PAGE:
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Hidden Jewels

Viewing room
18 December 2019 - 2 January 2020

Post-War and Contemporary Works on Paper

Hidden Jewels presents a selection of works on paper highlighting the major developments and through lines in abstract painting from the post-war period to the present. The use of geometric structures unites otherwise distinctive paintings by William Baziotes, Audrey Flack, and Günther Förg. An interest in color fields and the effects created by a variety of medias (watercolor, acrylic, tempera, pastel) can be seen across the works of Richard Pousette-Dart, Mark Tobey, Paul Jenkins, Norman Bluhm, Leon Berkowitz and contemporary artist John Knuth, whose experimental processes uses flyspeck. Drawings and paintings by Franz Kline, Michael West, Joan Mitchell, Elaine de Kooning, and Hollis Heichemer chronicle various approaches to gesture painting, while Lucio Fontana and Sam Gilliam explore the physicality of paper with bold punctures and folds.

 

For more information on this online presentation please contact us at 212.628.4000 or info@hollistaggart.com.

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Audrey Flack, Emerald, 1950-51, Gouache on paper, 11 7/8 x 17 7/8 inches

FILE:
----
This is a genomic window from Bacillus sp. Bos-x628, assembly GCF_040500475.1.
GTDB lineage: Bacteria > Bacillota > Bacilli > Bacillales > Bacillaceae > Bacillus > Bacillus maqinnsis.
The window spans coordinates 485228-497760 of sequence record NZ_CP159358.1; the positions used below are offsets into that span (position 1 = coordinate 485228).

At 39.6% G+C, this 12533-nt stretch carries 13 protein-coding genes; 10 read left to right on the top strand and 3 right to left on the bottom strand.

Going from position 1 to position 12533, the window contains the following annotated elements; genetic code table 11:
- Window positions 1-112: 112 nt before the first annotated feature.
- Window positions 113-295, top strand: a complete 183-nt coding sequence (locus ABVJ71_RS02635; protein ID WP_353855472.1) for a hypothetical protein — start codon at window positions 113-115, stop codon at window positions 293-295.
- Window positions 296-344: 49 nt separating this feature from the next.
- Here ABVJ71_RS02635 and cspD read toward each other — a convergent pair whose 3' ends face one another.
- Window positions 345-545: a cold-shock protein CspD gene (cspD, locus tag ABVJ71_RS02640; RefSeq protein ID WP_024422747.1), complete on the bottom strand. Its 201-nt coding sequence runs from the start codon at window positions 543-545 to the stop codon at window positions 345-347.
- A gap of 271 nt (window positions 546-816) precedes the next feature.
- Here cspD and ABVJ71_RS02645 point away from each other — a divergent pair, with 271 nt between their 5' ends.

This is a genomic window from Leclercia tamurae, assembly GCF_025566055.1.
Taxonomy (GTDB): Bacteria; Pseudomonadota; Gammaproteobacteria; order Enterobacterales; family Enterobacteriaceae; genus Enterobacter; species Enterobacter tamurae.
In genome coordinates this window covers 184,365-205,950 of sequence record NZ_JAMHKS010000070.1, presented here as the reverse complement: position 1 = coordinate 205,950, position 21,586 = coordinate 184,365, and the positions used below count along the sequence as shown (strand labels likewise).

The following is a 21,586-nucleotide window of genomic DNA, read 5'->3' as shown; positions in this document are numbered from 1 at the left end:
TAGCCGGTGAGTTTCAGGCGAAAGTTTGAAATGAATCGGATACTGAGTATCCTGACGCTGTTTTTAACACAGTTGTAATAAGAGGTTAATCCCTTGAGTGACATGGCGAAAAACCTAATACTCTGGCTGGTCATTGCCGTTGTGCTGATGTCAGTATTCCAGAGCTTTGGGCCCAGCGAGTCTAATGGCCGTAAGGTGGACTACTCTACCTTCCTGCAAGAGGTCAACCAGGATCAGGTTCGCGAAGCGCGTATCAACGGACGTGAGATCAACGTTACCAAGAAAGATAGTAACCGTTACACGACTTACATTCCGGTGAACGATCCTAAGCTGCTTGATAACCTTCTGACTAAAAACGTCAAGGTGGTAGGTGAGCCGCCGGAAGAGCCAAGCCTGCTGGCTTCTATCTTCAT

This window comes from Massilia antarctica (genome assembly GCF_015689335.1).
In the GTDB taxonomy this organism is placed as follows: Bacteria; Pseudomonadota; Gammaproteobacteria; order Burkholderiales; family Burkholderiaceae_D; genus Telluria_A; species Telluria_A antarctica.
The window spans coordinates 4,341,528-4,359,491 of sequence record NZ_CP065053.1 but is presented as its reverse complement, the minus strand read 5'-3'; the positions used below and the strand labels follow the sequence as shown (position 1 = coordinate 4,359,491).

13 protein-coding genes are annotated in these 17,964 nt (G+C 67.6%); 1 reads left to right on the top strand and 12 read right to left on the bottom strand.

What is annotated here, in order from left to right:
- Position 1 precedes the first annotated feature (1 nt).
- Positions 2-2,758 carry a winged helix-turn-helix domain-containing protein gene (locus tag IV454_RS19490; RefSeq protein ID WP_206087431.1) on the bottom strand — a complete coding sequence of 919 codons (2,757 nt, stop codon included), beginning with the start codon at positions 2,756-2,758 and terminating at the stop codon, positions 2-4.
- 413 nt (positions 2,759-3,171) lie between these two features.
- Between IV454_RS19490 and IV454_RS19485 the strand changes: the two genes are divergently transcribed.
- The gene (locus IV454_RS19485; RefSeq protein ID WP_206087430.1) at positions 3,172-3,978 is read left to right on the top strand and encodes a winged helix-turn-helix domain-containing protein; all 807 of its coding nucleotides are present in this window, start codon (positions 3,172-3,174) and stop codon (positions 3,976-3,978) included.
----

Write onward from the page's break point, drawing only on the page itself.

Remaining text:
Franz Kline, Untitled, n.d., Oil on paper mounted on canvas, 8 3/4 x 7 inches
Richard Pousette-Dart, Serpentine Saffron, circa 1960s, Acrylic on paper, 9 x 11 1/4 inches
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Joan Mitchell, Untitled, circa 1964 [detail]
Joan Mitchell, Untitled, circa 1964 [detail]

Joan Mitchell

Though Joan Mitchell is an undeniable master of oil paint, her pastel, graphite, watercolor and gouache drawings on paper are an impressive body of work in their own right. Untitled 1964, reflects a shift in Mitchell's sensibility in the early 1960s "away from the aggressively active Abstract Expressionist brushwork, toward a more delicate, subtle, and lyrical style" (1).

 

1. Jane Livingston, The Paintings of Joan Mitchell (New York: Whitney Museum of American Art, 2002), p. 25. 

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Sam Gilliam, Untitled, 1971, Mixed media on paper, 13 3/4 x 17 5/8 inches
Michael (Corinne) West, Untitled, n.d., Oil pastel and ink on paper, 11 x 8 1/2 inches
Norman Bluhm, Belle-Ile-en-Mer, 1955, Watercolor on paper, 22 1/2 x 30 3/4 inches
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Richard Pousette-Dart, Serpentine Saffron, circa 1960s
Richard Pousette-Dart, Serpentine Saffron, circa 1960s [detail]

Richard Pousette-Dart

In the mid-1960s Richard Pousette-Dart painted with a clear focus on allover abstraction and direct paint application. Rather than finding the hard edge or soft edge in painting at this time he sought to achieve what has been referred to as the “living edge” or the trembling edge, as beautifully exemplified Serpentine Saffron.

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    Richard Pousette-Dart, Serpentine Saffron, circa 1960s